“A Birdsong Tutor for Visually Handicapped Individuals” by Lang Elliott, (DB 29485), is available from the National Library Service for the Blind (NLS). It provides a wonderful introduction to bird and animal sounds of the eastern United States and Canada.
The Hadley School for the Blind offers a free correspondence course called A Birdsong Tutor, (CRE-201). The course focuses on listening skills, tips for remembering what birds make which sounds, and what birds might be heard in various habitats.
There are many accessible audio CD sets on the market designed to teach bird sounds. Birding by Ear and More Birding by Ear by Richard K. Walton and Robert W. Lawson are among my favorites. They are available from most birding supply stores or through Amazon and other online resources. The authors categorize birds by the kinds of sounds they make, such as “high-pitchers”, “Sing-songers”, birds with simple songs, birds with more complex or varied songs, etc.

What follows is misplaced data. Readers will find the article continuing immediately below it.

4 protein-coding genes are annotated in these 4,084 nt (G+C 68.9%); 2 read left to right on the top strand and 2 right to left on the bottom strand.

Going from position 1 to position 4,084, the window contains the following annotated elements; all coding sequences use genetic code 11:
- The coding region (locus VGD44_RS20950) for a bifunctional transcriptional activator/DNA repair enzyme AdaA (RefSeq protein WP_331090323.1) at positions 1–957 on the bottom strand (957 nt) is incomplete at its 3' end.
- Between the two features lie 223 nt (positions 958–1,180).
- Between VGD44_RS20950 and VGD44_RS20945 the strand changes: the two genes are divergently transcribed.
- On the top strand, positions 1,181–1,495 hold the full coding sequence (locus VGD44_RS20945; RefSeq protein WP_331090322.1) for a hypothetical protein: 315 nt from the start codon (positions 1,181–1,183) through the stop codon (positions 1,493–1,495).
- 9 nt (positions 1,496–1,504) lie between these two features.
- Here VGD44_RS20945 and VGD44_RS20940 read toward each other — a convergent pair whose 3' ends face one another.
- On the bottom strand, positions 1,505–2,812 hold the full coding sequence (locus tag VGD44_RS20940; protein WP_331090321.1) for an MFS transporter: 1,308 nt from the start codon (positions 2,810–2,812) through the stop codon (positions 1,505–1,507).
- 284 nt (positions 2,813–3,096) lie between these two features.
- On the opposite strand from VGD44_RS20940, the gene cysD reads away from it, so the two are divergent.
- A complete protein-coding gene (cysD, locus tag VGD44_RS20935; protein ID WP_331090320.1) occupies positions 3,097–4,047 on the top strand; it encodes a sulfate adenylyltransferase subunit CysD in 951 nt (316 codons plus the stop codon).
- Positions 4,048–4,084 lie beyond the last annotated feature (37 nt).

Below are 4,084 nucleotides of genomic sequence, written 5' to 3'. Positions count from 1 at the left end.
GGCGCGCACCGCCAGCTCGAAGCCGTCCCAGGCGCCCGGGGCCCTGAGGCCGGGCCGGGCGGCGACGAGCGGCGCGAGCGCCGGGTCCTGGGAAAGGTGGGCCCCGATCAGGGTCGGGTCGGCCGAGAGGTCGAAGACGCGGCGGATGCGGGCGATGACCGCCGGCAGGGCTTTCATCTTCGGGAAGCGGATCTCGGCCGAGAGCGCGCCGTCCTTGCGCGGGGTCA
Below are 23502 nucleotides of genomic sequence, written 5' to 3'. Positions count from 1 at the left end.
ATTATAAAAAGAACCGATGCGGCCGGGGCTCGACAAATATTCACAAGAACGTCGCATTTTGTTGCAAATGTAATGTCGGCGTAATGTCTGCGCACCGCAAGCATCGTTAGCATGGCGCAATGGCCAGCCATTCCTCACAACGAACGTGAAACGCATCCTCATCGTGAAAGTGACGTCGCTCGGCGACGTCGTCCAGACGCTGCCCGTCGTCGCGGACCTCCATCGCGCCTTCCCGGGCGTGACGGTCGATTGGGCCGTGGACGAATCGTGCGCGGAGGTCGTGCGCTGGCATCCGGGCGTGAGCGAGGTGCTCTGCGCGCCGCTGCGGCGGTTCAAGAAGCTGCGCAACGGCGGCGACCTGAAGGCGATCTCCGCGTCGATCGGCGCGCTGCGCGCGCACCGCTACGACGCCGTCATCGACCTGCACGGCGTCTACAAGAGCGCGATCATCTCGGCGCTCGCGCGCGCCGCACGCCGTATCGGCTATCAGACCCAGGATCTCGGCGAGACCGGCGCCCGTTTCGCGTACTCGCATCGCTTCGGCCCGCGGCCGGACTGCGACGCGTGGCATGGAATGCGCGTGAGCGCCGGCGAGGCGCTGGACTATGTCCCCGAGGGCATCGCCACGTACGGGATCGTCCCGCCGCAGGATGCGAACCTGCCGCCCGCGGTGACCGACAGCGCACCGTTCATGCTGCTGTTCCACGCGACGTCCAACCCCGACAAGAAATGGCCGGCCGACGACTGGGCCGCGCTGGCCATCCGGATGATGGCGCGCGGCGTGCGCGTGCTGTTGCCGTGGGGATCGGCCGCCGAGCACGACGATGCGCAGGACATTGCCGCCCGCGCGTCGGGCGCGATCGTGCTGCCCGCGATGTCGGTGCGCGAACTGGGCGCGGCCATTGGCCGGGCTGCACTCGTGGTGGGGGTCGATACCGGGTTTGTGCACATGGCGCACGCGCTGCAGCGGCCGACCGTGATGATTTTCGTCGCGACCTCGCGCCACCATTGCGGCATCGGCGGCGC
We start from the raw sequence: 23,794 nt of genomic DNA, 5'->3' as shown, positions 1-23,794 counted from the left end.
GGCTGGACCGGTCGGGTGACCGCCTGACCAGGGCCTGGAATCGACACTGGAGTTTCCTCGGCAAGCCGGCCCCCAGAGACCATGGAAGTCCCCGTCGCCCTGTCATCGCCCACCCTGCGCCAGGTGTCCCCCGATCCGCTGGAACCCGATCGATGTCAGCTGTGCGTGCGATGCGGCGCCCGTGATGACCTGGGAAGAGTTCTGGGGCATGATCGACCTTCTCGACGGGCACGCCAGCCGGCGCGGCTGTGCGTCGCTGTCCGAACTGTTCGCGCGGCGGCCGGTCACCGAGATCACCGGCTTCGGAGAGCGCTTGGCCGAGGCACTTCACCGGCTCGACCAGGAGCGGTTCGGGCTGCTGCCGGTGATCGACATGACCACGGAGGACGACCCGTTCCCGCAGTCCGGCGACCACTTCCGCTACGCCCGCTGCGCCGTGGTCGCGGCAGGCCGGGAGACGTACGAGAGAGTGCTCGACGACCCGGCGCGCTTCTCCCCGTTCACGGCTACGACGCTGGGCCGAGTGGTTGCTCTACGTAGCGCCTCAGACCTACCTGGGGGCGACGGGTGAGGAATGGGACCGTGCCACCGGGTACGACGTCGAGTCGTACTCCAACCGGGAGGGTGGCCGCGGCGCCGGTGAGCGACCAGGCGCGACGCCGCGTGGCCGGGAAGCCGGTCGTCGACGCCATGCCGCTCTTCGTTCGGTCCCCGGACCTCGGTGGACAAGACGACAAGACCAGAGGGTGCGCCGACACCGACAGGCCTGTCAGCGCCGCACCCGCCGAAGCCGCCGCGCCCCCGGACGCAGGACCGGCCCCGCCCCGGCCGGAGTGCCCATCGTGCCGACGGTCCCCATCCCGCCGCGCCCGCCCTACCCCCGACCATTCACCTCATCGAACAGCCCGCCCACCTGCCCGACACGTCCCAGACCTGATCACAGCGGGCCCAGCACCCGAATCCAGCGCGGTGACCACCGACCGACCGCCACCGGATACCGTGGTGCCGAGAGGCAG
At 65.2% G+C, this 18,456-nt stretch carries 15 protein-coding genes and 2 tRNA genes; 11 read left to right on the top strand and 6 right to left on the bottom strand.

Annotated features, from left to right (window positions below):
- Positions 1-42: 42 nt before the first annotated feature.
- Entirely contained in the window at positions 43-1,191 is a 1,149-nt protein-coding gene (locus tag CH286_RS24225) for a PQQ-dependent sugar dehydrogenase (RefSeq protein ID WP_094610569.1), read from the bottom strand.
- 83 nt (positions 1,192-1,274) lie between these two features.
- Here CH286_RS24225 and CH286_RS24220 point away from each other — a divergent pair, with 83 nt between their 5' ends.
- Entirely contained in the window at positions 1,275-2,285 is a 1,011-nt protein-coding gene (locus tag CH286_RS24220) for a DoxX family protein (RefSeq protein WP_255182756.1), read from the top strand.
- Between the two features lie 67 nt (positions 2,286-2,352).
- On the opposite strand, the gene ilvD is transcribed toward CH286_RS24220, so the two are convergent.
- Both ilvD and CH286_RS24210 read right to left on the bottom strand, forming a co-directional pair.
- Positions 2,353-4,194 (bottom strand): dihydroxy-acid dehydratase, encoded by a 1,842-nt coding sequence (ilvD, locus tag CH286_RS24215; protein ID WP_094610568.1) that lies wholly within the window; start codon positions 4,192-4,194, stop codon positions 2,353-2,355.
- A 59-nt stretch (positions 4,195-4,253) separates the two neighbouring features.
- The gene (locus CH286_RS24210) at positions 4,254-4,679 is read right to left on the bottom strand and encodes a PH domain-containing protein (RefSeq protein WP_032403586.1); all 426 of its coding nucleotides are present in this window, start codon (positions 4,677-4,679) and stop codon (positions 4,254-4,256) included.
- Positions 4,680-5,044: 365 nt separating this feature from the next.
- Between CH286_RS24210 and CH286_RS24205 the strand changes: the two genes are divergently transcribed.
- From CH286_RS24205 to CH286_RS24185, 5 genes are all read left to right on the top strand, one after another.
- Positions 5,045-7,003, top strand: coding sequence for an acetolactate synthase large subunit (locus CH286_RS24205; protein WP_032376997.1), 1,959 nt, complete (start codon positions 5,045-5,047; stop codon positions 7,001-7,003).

If you have an iPhone or iPad and want to be able to quickly look up a bird and hear what it sounds like, I recommend BirdTunes by Lang Elliott, an iOS app available from the App Store. It is VoiceOver friendly and very easy to use. There are many other very good birding apps on the market also.
Cornell University offers an excellent online birding resource called All About Birds, as well as an excellent bird identification app called Merlin Bird ID. While it is not completely VoiceOver-friendly, it can be very useful to a sighted person who sees a bird and wants to identify it. You enter details such as approximate size and shape, coloration, habitat and time of year, and the app presents you with pictures of birds candidates to choose from.
If you simply want to find out what a specific bird sounds like, try using an online search engine such as Google. A search for “robin sound” is sure to yield the “Cheer up Cheerily” song of the American Robin. Happy spring, and happy birding!